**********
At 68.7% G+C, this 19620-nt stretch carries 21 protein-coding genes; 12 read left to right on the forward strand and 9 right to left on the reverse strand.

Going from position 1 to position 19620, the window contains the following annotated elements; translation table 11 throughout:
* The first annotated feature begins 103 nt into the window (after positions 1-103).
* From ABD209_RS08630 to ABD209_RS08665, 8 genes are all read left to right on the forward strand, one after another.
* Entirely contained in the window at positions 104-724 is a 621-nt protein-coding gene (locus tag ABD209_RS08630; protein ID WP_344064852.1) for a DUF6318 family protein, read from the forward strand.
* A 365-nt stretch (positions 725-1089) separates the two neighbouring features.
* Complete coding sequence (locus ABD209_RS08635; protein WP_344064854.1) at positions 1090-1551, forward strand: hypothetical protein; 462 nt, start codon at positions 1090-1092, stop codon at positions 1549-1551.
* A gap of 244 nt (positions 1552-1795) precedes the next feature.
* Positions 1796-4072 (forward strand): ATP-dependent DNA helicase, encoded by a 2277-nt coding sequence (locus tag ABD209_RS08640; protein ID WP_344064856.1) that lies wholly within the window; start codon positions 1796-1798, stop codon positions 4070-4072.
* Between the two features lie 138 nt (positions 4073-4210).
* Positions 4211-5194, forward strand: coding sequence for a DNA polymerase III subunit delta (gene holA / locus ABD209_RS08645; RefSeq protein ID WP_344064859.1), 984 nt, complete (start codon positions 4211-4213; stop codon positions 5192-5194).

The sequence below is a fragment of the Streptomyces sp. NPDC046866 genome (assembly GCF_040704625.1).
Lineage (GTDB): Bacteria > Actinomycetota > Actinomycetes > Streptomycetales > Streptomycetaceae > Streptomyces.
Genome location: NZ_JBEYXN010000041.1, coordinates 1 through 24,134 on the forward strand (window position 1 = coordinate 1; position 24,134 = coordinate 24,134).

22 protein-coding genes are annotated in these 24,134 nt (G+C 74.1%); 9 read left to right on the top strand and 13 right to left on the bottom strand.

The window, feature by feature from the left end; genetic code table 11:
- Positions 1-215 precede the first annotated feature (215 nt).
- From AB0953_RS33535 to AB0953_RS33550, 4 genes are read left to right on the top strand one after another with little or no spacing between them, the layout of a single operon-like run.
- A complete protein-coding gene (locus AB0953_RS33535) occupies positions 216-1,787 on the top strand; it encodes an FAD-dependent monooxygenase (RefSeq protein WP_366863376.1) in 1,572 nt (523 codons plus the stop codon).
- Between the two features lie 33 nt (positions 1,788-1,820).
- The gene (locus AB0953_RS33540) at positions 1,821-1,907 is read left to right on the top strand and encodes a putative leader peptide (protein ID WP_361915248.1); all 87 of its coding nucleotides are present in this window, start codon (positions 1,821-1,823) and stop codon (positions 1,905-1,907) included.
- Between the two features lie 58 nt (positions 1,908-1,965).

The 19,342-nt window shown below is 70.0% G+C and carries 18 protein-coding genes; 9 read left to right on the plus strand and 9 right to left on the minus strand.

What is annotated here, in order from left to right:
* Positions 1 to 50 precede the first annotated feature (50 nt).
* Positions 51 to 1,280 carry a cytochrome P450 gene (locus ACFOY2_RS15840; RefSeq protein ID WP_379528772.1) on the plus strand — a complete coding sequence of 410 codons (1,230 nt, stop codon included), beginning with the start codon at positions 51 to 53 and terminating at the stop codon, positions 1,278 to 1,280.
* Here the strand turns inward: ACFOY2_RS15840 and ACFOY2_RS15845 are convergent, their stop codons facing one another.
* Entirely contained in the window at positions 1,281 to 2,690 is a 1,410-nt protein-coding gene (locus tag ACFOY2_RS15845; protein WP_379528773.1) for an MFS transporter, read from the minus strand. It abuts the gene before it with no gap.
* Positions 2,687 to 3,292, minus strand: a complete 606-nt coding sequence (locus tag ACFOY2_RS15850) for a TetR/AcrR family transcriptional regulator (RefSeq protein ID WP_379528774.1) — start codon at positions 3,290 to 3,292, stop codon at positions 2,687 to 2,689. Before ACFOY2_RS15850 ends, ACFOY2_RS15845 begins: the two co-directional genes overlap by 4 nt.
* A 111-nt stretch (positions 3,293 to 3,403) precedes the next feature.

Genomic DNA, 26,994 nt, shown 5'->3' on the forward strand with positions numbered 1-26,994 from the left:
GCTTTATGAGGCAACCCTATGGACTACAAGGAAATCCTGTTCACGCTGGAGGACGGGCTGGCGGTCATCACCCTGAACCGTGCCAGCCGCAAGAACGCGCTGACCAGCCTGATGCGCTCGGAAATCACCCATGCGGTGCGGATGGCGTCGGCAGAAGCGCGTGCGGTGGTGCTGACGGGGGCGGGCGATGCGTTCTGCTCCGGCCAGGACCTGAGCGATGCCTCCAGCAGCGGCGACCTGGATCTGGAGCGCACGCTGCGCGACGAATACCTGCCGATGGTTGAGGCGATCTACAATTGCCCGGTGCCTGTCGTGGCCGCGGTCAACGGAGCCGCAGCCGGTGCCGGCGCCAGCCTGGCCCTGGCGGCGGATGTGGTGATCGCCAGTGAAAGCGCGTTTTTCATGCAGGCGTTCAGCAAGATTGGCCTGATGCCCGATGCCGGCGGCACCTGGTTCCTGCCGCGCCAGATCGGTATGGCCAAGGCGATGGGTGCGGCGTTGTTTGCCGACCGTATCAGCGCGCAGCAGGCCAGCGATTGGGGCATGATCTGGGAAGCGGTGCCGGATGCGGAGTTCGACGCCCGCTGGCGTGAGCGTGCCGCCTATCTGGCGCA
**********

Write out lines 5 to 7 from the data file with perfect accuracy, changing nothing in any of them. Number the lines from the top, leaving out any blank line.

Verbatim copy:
* Entirely contained in the window at positions 104-724 is a 621-nt protein-coding gene (locus tag ABD209_RS08630; protein ID WP_344064852.1) for a DUF6318 family protein, read from the forward strand.
* A 365-nt stretch (positions 725-1089) separates the two neighbouring features.
* Complete coding sequence (locus ABD209_RS08635; protein WP_344064854.1) at positions 1090-1551, forward strand: hypothetical protein; 462 nt, start codon at positions 1090-1092, stop codon at positions 1549-1551.